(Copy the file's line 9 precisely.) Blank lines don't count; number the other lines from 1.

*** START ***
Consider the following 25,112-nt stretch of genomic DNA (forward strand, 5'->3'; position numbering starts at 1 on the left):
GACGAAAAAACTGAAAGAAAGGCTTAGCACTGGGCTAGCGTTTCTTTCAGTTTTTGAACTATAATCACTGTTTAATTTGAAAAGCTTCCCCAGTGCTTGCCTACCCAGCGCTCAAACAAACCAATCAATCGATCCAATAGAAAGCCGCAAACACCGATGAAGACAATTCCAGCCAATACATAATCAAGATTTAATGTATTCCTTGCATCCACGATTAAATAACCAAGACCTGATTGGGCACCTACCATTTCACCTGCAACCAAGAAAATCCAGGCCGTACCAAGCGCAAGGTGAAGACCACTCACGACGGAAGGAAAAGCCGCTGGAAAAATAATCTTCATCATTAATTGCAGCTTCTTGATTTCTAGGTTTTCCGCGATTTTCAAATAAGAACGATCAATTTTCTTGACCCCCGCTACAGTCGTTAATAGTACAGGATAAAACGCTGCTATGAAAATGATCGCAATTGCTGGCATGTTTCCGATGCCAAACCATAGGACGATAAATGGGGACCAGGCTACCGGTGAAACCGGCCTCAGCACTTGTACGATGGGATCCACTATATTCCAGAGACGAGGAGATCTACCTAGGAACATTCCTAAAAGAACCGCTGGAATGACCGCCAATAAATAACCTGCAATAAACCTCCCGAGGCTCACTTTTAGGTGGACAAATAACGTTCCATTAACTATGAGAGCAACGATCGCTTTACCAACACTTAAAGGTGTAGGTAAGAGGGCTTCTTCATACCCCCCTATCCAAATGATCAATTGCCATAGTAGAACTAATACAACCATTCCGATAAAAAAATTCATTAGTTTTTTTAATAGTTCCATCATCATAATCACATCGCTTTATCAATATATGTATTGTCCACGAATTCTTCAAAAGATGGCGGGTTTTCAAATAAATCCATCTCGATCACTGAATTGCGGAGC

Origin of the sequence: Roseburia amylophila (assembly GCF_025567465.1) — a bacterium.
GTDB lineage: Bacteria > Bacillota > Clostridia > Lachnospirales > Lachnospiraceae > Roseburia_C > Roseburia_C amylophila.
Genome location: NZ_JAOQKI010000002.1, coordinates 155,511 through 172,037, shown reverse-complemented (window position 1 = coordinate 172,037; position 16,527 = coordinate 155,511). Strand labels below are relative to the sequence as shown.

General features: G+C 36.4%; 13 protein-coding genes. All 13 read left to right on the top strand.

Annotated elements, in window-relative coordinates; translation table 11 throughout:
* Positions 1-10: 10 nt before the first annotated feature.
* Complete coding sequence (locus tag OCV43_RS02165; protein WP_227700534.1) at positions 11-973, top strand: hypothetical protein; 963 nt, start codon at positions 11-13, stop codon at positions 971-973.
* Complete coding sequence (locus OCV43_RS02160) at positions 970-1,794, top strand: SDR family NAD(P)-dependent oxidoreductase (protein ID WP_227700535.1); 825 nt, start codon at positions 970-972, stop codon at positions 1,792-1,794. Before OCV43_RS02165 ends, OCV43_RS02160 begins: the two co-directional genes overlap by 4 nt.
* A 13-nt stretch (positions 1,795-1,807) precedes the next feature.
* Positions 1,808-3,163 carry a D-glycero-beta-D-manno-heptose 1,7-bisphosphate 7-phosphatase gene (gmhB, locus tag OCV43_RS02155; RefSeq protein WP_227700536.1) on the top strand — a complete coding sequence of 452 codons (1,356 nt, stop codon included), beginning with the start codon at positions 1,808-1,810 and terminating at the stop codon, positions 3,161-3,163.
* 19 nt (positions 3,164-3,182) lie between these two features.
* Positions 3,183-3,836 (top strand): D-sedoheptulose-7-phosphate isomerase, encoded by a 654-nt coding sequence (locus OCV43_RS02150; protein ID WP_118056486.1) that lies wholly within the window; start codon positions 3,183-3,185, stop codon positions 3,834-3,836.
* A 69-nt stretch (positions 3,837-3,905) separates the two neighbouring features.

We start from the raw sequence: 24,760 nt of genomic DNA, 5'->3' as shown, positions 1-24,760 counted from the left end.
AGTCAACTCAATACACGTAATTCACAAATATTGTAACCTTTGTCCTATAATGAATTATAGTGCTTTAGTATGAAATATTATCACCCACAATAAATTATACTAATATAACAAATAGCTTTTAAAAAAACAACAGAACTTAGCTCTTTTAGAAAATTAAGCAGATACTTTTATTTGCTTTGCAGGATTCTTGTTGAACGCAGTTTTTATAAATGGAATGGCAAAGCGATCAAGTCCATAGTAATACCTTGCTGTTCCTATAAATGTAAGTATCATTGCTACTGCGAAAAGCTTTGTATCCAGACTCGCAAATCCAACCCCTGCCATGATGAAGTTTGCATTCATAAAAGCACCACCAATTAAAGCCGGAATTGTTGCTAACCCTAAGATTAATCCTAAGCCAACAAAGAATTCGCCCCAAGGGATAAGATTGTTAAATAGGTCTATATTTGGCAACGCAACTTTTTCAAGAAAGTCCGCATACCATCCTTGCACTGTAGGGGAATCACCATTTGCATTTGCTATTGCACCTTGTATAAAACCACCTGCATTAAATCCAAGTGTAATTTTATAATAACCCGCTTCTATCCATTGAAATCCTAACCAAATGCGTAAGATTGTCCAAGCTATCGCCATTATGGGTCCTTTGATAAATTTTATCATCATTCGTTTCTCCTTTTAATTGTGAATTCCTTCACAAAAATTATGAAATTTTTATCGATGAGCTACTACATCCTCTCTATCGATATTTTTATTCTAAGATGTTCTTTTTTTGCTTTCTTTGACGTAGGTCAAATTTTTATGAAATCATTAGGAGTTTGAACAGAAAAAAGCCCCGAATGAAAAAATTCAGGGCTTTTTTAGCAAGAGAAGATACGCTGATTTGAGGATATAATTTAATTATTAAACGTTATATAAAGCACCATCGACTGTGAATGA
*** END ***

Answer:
* Complete coding sequence (locus tag OCV43_RS02165; protein WP_227700534.1) at positions 11-973, top strand: hypothetical protein; 963 nt, start codon at positions 11-13, stop codon at positions 971-973.